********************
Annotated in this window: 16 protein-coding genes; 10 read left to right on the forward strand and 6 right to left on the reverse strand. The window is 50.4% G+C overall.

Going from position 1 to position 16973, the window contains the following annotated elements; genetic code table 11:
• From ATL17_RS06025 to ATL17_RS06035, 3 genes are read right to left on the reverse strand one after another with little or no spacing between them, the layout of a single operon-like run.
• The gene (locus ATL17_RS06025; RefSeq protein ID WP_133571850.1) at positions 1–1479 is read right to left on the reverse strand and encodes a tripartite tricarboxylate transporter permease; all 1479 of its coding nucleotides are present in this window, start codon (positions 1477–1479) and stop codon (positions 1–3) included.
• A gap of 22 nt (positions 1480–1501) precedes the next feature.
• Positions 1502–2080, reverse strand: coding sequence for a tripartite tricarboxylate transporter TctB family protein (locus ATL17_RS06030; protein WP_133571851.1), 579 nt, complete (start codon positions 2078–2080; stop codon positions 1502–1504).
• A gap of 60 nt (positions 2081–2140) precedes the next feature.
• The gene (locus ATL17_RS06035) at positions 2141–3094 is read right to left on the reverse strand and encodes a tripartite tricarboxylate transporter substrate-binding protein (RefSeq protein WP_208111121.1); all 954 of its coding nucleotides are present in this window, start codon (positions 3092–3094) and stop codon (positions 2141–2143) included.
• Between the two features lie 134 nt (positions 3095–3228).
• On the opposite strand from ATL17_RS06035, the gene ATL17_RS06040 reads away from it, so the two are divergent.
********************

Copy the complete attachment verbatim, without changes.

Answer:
Annotated in this window: 16 protein-coding genes; 10 read left to right on the forward strand and 6 right to left on the reverse strand. The window is 50.4% G+C overall.

Going from position 1 to position 16973, the window contains the following annotated elements; genetic code table 11:
• From ATL17_RS06025 to ATL17_RS06035, 3 genes are read right to left on the reverse strand one after another with little or no spacing between them, the layout of a single operon-like run.
• The gene (locus ATL17_RS06025; RefSeq protein ID WP_133571850.1) at positions 1–1479 is read right to left on the reverse strand and encodes a tripartite tricarboxylate transporter permease; all 1479 of its coding nucleotides are present in this window, start codon (positions 1477–1479) and stop codon (positions 1–3) included.
• A gap of 22 nt (positions 1480–1501) precedes the next feature.
• Positions 1502–2080, reverse strand: coding sequence for a tripartite tricarboxylate transporter TctB family protein (locus ATL17_RS06030; protein WP_133571851.1), 579 nt, complete (start codon positions 2078–2080; stop codon positions 1502–1504).
• A gap of 60 nt (positions 2081–2140) precedes the next feature.
• The gene (locus ATL17_RS06035) at positions 2141–3094 is read right to left on the reverse strand and encodes a tripartite tricarboxylate transporter substrate-binding protein (RefSeq protein WP_208111121.1); all 954 of its coding nucleotides are present in this window, start codon (positions 3092–3094) and stop codon (positions 2141–2143) included.
• Between the two features lie 134 nt (positions 3095–3228).
• On the opposite strand from ATL17_RS06035, the gene ATL17_RS06040 reads away from it, so the two are divergent.